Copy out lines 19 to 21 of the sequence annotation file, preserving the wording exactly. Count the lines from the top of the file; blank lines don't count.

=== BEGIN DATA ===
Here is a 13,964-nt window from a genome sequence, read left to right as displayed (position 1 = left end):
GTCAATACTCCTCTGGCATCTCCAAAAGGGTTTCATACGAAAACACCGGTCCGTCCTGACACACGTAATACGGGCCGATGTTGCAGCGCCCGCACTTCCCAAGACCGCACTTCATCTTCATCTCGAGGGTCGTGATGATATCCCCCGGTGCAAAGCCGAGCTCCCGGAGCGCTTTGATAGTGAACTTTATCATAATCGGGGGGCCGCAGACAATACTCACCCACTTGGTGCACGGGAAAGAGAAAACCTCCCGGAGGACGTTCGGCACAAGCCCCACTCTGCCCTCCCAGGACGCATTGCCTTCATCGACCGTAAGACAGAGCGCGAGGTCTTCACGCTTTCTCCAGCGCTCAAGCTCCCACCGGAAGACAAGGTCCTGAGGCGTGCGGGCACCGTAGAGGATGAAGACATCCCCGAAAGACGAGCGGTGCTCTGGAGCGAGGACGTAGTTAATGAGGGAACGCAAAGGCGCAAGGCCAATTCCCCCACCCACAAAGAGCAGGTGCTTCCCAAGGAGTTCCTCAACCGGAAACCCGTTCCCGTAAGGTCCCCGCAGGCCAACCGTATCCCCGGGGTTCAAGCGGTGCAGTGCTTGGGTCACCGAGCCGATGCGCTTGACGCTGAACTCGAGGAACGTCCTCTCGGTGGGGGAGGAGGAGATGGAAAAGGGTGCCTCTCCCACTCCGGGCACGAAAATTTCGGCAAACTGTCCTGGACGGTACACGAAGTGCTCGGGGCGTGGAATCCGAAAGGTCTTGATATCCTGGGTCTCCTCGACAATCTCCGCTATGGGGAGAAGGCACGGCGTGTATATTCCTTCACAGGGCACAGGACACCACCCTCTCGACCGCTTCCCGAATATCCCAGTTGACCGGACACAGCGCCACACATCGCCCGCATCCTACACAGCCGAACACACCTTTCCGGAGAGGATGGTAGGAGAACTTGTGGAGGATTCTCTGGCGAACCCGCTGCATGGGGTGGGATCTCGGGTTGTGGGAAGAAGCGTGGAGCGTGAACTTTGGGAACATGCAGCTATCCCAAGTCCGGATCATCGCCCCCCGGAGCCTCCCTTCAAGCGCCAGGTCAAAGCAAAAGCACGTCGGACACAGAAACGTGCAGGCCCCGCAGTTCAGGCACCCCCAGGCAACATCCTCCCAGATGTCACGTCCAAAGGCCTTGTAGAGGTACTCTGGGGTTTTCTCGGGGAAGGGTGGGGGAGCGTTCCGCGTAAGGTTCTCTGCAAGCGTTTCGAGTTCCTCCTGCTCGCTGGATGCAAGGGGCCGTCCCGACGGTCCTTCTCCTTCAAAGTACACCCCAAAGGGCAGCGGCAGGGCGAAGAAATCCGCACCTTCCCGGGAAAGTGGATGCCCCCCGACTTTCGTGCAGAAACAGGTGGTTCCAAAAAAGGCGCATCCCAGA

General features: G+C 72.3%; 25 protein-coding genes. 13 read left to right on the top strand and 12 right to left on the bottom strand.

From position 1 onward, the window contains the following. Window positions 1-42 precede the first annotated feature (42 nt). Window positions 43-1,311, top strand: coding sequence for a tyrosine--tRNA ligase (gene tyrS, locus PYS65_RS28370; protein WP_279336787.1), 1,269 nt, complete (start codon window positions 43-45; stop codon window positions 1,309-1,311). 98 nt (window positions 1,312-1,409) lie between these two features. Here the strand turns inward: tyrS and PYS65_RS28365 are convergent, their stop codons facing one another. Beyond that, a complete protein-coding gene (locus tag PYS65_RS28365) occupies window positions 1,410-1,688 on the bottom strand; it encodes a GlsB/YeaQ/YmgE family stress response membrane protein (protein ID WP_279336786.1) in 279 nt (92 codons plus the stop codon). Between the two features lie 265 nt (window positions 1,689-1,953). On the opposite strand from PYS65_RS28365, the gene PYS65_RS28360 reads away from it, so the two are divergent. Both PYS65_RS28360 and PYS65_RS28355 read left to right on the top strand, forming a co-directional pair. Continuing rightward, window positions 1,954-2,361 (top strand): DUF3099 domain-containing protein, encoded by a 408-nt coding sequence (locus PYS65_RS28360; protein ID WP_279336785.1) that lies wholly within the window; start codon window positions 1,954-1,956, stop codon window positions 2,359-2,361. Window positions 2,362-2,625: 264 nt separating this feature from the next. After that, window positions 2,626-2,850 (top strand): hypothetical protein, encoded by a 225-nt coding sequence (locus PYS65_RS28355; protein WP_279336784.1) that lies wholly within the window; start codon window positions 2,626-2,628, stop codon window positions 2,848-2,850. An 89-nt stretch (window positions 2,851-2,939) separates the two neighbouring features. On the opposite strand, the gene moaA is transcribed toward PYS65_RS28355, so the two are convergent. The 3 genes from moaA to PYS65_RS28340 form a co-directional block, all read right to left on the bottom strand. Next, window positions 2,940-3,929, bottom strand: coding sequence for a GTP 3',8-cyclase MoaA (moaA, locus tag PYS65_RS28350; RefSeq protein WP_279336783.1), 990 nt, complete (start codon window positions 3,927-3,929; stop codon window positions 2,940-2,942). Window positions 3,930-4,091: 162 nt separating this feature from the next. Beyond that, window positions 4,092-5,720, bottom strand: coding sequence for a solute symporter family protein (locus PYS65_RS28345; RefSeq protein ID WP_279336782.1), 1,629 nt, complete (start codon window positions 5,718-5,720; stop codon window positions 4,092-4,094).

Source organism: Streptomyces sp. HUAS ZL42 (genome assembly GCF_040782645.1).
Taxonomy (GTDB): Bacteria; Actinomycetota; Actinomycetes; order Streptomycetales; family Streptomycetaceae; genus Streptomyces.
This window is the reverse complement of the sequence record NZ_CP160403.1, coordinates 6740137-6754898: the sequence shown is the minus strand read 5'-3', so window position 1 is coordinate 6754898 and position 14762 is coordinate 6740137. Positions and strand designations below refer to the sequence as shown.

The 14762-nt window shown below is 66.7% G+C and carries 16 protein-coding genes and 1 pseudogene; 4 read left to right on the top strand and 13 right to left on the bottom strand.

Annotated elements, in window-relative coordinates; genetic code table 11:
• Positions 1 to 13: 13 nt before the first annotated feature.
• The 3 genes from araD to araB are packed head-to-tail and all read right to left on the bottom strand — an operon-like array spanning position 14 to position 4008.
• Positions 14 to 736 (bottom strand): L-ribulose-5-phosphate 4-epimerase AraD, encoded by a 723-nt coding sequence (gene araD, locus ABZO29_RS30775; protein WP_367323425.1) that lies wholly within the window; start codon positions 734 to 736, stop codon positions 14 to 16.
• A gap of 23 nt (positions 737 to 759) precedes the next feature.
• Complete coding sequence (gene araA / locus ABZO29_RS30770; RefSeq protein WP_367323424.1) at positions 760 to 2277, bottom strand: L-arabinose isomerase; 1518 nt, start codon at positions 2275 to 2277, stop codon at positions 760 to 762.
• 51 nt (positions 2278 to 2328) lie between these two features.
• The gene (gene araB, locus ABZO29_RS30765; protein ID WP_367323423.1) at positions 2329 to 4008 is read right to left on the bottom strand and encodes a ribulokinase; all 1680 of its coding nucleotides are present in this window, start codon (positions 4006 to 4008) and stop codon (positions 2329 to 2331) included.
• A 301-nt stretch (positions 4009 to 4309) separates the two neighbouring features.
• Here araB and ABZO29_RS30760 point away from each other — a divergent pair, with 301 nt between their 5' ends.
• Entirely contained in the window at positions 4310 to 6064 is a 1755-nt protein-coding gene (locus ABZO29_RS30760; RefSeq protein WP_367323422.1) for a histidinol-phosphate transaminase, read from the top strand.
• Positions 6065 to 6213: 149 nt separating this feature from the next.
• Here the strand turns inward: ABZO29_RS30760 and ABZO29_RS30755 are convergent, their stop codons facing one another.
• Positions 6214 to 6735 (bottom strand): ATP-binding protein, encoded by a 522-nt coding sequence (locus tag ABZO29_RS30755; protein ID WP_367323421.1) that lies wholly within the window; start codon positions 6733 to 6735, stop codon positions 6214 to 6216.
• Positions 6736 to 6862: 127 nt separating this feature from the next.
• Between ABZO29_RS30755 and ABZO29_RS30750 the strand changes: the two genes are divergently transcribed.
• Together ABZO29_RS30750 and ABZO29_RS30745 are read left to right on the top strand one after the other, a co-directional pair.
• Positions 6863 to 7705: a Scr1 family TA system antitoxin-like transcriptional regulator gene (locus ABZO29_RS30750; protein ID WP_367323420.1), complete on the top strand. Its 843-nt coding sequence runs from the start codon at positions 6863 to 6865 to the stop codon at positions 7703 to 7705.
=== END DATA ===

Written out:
• Entirely contained in the window at positions 4310 to 6064 is a 1755-nt protein-coding gene (locus ABZO29_RS30760; RefSeq protein WP_367323422.1) for a histidinol-phosphate transaminase, read from the top strand.
• Positions 6065 to 6213: 149 nt separating this feature from the next.
• Here the strand turns inward: ABZO29_RS30760 and ABZO29_RS30755 are convergent, their stop codons facing one another.